Global Trends by Martin Khor

Monday 7 April 2008

Contentious issues clouded Bangkok climate talks

Last week Bangkok hosted the first round of the post-Bali climate talks.  Malaysia joined other developing countries to argue that developed countries should meet their existing commitments first, but some of the rich countries were in no mood for that, insisting instead on new ways to cloud the issues.


Old unresolved issues have re-emerged while new complicated issues have just come up to cloud the international talks on how to deal with climate change. 

The controversial issues dogged last week’s Bangkok climate talks under the UN Convention on Climate Change.

It was the first round since the Bali conference last December.  Its task was simply to draw up a time table of work towards key decisions in December 2009. 

In reality the Bangkok meeting fought over substance, like how fast the world should act to curb and cope with climate change and more importantly who should bear the costs and how.

At Bangkok, the developing countries under the Group of 77 and China argued that the first and foremost issue is to get the rich countries to meet their commitment, made 16 years ago, to get finance and technology to the poorer countries, enabling them to act against climate change.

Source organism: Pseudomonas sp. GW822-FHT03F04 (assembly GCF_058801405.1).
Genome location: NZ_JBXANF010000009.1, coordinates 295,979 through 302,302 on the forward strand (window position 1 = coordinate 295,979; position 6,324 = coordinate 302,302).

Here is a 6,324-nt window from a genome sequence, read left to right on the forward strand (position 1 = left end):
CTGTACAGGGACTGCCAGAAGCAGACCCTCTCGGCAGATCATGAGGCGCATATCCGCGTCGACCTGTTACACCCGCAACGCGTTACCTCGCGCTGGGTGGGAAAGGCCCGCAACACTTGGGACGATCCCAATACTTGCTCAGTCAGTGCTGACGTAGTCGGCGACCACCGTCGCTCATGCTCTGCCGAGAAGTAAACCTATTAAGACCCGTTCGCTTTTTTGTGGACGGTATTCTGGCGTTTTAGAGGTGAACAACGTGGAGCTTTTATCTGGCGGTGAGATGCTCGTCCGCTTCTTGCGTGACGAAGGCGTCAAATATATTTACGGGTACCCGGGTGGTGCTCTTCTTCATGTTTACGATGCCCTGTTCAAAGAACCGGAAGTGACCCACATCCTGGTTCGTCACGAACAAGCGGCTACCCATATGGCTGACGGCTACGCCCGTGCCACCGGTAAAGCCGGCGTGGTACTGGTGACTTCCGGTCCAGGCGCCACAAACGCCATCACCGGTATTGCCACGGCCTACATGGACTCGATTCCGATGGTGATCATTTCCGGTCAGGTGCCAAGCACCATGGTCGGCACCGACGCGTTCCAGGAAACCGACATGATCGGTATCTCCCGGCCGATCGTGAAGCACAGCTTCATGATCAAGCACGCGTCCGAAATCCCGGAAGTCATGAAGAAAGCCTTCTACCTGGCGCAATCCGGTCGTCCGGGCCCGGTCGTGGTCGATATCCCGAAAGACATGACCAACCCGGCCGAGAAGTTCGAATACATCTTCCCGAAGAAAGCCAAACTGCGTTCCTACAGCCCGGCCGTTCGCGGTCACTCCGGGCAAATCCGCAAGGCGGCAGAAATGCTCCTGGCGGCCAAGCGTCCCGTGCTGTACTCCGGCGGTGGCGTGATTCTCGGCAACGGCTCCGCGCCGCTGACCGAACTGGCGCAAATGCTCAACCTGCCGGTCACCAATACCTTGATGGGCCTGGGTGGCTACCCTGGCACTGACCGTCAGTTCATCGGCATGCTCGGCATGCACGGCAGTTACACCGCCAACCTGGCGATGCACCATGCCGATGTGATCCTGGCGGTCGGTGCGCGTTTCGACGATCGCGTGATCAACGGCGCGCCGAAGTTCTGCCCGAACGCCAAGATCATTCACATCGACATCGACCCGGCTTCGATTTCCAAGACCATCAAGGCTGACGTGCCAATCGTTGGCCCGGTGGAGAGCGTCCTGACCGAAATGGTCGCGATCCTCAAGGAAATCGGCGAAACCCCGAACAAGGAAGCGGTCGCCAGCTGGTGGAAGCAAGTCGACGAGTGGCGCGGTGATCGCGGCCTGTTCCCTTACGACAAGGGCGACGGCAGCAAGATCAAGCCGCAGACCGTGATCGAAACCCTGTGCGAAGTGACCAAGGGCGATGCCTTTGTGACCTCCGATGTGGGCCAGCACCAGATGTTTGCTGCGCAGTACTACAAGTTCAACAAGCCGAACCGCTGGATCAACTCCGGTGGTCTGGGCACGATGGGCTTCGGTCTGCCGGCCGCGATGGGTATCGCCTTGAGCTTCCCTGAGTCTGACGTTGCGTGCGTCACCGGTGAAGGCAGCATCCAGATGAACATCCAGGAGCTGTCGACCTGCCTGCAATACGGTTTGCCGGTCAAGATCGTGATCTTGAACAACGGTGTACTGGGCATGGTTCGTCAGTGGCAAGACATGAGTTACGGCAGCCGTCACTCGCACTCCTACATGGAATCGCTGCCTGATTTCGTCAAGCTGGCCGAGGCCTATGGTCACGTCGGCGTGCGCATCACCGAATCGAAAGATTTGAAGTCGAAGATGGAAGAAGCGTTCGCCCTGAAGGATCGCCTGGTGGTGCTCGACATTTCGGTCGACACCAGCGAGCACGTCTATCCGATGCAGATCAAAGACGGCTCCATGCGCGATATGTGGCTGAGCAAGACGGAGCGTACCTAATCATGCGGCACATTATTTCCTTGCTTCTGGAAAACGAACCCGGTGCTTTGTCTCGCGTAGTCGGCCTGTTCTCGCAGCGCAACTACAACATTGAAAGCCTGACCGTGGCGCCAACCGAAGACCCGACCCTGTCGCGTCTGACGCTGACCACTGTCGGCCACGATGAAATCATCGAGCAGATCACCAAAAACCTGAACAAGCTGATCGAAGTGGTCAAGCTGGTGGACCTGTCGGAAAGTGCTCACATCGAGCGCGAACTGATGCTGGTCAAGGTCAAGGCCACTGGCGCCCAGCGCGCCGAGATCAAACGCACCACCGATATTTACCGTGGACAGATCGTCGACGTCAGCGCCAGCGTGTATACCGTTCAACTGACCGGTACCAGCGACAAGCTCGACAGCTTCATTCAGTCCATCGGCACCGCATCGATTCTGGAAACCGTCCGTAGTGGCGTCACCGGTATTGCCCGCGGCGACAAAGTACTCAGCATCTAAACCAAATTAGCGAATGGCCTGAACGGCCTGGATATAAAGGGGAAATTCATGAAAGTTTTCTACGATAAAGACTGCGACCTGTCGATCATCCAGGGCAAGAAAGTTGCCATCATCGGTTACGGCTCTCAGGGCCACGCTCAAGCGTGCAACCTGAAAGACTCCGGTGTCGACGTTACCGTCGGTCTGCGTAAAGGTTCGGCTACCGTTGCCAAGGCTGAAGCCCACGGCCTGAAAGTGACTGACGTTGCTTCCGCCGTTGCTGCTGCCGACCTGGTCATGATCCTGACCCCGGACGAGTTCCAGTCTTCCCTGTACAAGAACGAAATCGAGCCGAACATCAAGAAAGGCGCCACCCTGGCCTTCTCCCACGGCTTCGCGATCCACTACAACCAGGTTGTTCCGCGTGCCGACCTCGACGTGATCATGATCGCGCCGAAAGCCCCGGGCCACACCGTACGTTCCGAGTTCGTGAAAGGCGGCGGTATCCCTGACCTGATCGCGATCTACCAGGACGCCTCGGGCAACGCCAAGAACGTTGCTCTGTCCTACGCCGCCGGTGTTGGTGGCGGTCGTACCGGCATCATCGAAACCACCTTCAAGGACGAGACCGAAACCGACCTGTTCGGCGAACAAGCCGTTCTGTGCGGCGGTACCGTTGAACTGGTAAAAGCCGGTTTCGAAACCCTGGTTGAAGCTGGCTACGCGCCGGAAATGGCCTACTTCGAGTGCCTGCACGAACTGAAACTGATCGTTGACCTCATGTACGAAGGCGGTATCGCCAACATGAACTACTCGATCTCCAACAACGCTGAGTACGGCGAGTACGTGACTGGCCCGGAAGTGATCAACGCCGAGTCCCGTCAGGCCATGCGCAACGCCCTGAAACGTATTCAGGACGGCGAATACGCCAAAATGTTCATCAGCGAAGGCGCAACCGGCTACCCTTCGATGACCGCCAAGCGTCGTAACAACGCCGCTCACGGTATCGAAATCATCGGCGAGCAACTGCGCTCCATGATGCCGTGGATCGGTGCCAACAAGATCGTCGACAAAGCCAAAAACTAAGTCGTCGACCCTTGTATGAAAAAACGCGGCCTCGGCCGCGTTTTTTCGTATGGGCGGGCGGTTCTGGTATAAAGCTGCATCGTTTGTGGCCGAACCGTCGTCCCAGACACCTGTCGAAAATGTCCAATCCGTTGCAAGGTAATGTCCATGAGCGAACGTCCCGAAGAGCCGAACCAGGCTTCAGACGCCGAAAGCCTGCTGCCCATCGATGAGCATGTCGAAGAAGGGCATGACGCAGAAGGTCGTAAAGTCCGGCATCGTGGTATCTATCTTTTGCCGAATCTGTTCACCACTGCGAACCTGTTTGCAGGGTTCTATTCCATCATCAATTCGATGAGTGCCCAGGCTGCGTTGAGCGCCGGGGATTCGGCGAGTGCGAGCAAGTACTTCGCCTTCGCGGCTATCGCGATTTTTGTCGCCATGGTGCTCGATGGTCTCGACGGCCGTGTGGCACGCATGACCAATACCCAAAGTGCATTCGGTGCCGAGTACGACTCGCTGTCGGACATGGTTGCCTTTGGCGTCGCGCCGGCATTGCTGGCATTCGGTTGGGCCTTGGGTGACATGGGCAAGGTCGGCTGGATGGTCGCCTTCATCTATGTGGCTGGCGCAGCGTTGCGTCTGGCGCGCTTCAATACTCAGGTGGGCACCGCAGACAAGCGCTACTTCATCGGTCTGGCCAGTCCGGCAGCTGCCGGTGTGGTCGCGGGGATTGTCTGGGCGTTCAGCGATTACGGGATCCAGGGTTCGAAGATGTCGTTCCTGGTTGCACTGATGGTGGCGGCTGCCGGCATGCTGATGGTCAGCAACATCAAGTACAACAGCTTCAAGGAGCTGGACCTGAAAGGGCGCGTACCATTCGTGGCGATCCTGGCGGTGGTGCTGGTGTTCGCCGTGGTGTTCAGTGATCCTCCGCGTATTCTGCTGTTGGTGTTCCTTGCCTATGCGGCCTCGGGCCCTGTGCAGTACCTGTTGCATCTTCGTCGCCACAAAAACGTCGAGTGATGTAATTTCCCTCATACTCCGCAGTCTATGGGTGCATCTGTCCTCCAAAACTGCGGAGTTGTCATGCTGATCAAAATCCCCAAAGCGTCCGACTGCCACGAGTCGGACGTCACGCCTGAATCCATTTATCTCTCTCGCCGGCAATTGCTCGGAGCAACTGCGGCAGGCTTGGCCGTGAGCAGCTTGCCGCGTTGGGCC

The promised help has not materialized.  Developing countries say they cannot take climate action and at the same time maintain economic development without the assistance.  So they wanted finance and technology to be first on the work agenda.

Malaysia was one of the active developing countries on this line.  “We should focus on implementing existing obligations,” said Dr Lian Kok Fei, Under Secretary at the Ministry of Natural Resources and Environment, at the plenary session.

“It is vital to know how much funding is available for technology transfer and how to ensure the funds reach developing countries, as we have yet to see any progress on finance or technology transfer.”

Malaysia asked for progress on this before we can move other issues that are “far more complex and difficult.”

A full day was spent in Bangkok specifically on finance and technology, but it was obvious the developed countries were not really interested.

The United States, Japan and some others were more keen on soft-pedaling the new commitments they have to make to reduce Greenhouse Gas emissions, and to pull developing countries (or at least the “major economies” or “advanced developing countries” among them) into making commitments.

Under the Kyoto Protocol, only developed countries are legally obliged to reduce their emissions, and most developing countries are fighting to keep it that way.

The Bali conference agreed that only “developed countries” (including those like the US that are not in the Kyoto Protocol) have to make a “commitment” to reduce their emissions, while developing countries have to only “take actions” on mitigation in the context of sustainable development.